Kids-Icicles

January 31, 2008 by  


An icicle is a spike of ice formed when water dripping or falling from another object freezes. Typically, icicles will form when ice or snow is melted by either sunlight or some other heat source (such as heat leaking from the interior of a heated building), and the resulting melted water runs off into an area where the ambient temperature is below the freezing point of water (0°C/32°F), causing the water to refreeze. Over time continued water runoff will cause the icicle to grow. If an icicle grows long enough to touch the ground (or its corresponding ice spike growing up from the ground) then it is called an ice column.

Icicles can pose both safety and structural dangers.

Ice hanging from buildings may break away and fall and pierce the flesh of pedestrians below or cause damage to other objects below. In addition, ice is relatively heavy and the tendency of icicles to form on overhangs, eaves, and gutters may cause more stress on those structures than they were designed to bear, causing them to break or tear away from the building.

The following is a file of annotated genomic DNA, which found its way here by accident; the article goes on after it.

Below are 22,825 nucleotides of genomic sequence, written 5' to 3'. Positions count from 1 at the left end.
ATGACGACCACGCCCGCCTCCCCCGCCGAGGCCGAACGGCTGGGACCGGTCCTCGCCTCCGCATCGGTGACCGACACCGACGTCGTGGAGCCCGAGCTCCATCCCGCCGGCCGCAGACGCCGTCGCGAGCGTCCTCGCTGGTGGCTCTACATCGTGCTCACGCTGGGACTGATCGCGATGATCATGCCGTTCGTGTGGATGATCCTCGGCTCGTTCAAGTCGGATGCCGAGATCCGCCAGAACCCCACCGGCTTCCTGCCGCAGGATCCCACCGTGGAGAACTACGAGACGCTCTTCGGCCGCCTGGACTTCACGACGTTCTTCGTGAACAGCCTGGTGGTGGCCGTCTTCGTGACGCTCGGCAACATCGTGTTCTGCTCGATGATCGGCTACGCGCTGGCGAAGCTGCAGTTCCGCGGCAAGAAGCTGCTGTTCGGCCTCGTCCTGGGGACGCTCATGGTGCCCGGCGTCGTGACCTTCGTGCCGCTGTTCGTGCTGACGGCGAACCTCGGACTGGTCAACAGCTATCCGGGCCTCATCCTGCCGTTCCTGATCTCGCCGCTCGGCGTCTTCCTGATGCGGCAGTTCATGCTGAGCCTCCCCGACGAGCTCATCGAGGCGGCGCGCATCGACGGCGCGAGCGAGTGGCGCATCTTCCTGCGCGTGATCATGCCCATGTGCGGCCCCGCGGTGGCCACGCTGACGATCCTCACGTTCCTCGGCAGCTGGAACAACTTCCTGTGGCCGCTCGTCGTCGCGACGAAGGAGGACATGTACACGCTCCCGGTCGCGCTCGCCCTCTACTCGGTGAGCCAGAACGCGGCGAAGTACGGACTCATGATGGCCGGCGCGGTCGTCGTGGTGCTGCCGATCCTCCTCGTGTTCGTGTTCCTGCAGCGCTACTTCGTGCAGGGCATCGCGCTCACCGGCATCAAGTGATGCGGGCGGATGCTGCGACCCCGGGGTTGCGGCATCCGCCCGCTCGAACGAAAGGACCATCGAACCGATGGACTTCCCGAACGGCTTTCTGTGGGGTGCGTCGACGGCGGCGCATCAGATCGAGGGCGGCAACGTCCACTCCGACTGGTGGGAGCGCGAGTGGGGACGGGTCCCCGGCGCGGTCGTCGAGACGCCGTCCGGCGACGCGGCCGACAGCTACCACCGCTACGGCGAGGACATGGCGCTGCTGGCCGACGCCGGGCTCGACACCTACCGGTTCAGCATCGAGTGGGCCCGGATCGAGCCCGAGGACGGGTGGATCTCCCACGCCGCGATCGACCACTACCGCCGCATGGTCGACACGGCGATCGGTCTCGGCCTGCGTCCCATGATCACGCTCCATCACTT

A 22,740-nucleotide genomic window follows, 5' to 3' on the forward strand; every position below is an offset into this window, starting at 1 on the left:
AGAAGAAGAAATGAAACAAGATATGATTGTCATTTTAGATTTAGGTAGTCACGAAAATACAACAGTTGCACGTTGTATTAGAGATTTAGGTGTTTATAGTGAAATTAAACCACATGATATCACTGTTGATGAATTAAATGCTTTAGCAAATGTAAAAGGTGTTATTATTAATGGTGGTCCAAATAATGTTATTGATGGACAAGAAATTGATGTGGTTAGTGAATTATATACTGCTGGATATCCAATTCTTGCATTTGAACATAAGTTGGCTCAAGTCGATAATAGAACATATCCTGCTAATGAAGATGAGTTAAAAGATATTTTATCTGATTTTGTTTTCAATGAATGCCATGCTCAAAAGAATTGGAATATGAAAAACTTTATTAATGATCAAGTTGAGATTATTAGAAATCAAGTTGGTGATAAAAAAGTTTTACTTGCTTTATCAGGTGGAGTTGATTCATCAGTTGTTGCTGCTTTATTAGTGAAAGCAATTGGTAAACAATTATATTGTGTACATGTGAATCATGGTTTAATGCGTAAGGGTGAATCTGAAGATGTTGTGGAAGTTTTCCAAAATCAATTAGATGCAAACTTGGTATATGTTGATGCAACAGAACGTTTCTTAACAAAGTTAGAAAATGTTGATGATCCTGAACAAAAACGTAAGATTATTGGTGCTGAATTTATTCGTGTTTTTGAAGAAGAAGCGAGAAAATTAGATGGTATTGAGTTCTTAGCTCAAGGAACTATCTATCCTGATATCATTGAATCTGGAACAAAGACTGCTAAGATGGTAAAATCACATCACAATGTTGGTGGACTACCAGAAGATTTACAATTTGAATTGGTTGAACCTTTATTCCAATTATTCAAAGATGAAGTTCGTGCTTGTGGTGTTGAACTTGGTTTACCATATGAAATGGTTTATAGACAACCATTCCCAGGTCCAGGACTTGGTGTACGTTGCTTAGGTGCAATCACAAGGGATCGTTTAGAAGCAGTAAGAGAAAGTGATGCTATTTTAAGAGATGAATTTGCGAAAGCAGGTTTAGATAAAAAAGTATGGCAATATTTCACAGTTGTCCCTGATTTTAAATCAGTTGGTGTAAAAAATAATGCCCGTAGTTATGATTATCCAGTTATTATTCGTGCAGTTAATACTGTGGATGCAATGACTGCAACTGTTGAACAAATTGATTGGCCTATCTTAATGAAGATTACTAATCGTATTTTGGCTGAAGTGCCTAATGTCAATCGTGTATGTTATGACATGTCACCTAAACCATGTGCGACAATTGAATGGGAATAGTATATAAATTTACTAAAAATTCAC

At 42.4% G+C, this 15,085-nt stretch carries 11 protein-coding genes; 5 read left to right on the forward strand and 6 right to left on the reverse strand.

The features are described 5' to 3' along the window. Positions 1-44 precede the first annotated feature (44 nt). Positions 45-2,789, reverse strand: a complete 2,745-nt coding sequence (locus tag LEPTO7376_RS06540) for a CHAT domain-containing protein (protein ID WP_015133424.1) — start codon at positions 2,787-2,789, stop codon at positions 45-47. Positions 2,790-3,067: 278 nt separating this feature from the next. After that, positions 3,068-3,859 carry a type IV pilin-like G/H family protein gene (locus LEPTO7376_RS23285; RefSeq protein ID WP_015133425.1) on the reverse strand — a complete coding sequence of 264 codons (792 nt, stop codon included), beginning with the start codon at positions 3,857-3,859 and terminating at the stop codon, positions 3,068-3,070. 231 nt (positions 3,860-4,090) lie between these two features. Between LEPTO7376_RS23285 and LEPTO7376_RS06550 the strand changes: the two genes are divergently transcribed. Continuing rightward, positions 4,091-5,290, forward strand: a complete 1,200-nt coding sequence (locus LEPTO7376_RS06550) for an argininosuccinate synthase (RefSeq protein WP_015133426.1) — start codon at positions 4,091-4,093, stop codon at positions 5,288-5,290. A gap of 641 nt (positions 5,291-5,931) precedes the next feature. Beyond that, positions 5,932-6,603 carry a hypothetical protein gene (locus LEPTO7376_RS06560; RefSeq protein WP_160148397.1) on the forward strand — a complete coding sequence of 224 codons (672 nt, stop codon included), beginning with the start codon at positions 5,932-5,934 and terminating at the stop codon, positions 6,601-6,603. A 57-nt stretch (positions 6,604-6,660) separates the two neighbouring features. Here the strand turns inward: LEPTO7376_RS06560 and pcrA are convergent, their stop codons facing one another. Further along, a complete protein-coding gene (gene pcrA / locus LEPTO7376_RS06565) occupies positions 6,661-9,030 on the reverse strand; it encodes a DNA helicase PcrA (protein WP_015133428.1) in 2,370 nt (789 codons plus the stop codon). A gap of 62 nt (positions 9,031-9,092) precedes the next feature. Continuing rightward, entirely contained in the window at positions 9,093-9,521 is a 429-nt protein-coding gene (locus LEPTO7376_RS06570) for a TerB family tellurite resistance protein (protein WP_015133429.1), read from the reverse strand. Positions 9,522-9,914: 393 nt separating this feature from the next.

Similarly, icicle buildup on trees may cause branches to break.

Everyday ice and snow has a hexagonal crystal structure. Subjected to higher pressures and varying temperatures, ice can form in roughly a dozen different phases.

Rime is a type of ice formed on cold objects when drops of water crystalize on them. This can be observed in foggy weather, when the temperature drops during night. Soft rime contains a high proportion of trapped air, making it appear white rather than transparent, and giving it a density about one quarter of that of pure ice. Hard rime is comparatively denser.

Aufeis is layered ice that forms in arctic and subarctic stream valleys. Ice frozen in the stream bed blocks normal groundwater discharge and causes the local water table to rise, resulting in water discharge on top of the frozen layer. This water then freezes, causing the water table to rise further and repeat the cycle. The result is a stratified ice deposit, often several meters thick.

Ice can also form icicles, similar to stalactites in appearance, as water drips and re-freezes.

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